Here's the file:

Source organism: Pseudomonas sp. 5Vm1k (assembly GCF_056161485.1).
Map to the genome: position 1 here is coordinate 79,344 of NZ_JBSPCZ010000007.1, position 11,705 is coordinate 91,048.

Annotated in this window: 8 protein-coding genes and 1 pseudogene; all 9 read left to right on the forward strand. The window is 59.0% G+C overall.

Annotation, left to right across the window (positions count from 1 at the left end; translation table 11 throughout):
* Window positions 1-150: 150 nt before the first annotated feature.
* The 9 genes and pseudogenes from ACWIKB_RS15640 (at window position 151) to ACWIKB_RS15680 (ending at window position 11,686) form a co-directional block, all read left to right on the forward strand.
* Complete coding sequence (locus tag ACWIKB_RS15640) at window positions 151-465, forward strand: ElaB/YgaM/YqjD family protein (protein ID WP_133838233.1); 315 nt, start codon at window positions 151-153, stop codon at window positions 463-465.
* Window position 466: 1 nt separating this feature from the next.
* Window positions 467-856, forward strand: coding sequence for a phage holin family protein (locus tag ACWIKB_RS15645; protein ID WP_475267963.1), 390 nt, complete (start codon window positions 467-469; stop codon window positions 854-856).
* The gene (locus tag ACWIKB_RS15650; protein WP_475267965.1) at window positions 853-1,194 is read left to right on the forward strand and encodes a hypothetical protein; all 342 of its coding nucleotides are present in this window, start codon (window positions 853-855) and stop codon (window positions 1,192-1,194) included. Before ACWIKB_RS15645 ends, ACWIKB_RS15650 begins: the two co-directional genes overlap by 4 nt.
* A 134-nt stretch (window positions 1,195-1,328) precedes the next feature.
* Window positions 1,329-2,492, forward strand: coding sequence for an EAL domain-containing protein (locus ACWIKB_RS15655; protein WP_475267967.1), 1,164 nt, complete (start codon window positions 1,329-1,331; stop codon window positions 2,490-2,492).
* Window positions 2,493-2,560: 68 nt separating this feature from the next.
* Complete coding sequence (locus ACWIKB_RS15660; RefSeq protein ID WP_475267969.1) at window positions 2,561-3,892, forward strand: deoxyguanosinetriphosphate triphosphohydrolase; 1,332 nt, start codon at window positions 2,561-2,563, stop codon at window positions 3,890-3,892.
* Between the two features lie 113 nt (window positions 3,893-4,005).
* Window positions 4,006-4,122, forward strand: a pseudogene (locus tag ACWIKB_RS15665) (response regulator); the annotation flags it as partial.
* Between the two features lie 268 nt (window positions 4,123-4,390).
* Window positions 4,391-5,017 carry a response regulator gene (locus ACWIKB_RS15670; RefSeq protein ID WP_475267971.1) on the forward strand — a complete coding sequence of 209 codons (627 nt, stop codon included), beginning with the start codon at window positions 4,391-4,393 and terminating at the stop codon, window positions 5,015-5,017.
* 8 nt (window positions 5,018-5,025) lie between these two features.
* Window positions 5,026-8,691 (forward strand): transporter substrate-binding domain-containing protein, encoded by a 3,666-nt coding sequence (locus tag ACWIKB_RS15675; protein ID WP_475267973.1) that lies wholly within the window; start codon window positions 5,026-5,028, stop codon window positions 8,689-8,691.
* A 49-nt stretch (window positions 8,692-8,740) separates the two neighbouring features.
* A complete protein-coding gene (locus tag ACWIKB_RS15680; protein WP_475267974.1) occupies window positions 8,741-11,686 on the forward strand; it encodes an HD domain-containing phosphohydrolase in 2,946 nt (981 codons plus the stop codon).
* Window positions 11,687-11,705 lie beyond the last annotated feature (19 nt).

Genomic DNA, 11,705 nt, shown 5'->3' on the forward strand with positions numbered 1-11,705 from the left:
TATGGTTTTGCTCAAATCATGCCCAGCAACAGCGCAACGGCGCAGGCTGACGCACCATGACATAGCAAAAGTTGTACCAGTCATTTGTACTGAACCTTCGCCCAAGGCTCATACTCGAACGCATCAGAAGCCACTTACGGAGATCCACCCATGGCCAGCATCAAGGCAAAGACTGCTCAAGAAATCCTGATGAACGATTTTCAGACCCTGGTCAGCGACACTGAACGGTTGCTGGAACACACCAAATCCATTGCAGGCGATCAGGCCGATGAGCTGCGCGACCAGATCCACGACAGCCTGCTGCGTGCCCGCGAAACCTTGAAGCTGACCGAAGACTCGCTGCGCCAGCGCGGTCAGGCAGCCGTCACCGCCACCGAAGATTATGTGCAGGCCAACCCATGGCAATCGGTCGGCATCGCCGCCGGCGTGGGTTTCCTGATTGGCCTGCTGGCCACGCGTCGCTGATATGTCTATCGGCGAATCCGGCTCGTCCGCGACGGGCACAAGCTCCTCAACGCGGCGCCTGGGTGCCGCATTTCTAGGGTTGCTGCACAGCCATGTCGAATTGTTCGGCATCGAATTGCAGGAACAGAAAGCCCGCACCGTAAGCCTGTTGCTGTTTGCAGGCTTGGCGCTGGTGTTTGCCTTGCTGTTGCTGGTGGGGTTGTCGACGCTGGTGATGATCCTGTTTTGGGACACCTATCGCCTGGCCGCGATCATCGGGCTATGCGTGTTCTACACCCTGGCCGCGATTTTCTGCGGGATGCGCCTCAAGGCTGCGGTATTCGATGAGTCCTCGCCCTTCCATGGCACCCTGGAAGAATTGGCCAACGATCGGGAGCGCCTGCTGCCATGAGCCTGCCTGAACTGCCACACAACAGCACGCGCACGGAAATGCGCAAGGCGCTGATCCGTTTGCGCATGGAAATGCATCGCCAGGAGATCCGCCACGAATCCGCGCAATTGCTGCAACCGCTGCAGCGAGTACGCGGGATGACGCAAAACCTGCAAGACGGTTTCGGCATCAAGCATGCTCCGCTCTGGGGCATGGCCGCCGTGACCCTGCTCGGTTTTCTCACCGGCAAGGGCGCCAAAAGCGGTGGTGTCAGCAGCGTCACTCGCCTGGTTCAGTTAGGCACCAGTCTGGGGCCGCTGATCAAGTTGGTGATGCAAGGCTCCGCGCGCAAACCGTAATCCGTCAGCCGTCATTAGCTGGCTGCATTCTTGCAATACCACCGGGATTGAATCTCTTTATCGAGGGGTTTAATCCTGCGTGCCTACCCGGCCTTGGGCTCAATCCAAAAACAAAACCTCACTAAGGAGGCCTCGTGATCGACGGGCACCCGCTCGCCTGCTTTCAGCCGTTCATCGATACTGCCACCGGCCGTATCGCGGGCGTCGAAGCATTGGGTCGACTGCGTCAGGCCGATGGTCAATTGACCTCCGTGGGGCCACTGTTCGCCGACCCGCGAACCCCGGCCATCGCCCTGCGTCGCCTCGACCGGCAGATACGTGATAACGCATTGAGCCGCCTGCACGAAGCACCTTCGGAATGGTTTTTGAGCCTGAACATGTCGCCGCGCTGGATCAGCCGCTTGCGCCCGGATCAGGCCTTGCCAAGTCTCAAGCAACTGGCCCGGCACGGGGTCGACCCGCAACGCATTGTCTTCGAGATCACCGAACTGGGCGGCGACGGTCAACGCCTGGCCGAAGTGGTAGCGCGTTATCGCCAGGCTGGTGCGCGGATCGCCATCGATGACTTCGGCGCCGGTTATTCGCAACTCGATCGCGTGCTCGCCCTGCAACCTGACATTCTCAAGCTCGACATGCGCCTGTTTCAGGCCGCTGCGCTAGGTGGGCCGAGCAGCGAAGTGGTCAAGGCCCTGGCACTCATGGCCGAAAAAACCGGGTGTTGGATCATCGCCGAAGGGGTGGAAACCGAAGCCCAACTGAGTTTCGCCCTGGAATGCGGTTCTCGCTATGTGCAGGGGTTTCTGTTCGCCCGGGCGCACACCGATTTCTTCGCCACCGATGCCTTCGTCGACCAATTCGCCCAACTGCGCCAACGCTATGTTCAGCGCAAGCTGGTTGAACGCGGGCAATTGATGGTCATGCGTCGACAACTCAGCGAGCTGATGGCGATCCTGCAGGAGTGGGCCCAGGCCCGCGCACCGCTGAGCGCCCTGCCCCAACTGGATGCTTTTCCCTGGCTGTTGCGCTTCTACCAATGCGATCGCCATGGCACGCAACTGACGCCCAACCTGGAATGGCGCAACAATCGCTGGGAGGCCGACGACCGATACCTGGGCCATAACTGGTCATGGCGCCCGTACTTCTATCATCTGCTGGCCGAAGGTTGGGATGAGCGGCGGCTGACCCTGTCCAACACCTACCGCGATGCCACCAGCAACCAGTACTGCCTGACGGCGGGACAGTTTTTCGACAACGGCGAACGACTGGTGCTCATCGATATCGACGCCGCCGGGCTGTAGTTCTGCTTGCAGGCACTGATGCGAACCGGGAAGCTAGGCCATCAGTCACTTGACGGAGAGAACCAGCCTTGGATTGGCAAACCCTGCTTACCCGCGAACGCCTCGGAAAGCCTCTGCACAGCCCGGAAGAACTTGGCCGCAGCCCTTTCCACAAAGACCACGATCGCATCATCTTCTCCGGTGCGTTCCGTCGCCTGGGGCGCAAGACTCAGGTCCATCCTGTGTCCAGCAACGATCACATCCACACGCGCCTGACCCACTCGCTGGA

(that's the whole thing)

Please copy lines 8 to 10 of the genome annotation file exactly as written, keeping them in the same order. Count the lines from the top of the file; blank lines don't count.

* Window position 466: 1 nt separating this feature from the next.
* Window positions 467-856, forward strand: coding sequence for a phage holin family protein (locus tag ACWIKB_RS15645; protein ID WP_475267963.1), 390 nt, complete (start codon window positions 467-469; stop codon window positions 854-856).
* The gene (locus tag ACWIKB_RS15650; protein WP_475267965.1) at window positions 853-1,194 is read left to right on the forward strand and encodes a hypothetical protein; all 342 of its coding nucleotides are present in this window, start codon (window positions 853-855) and stop codon (window positions 1,192-1,194) included. Before ACWIKB_RS15645 ends, ACWIKB_RS15650 begins: the two co-directional genes overlap by 4 nt.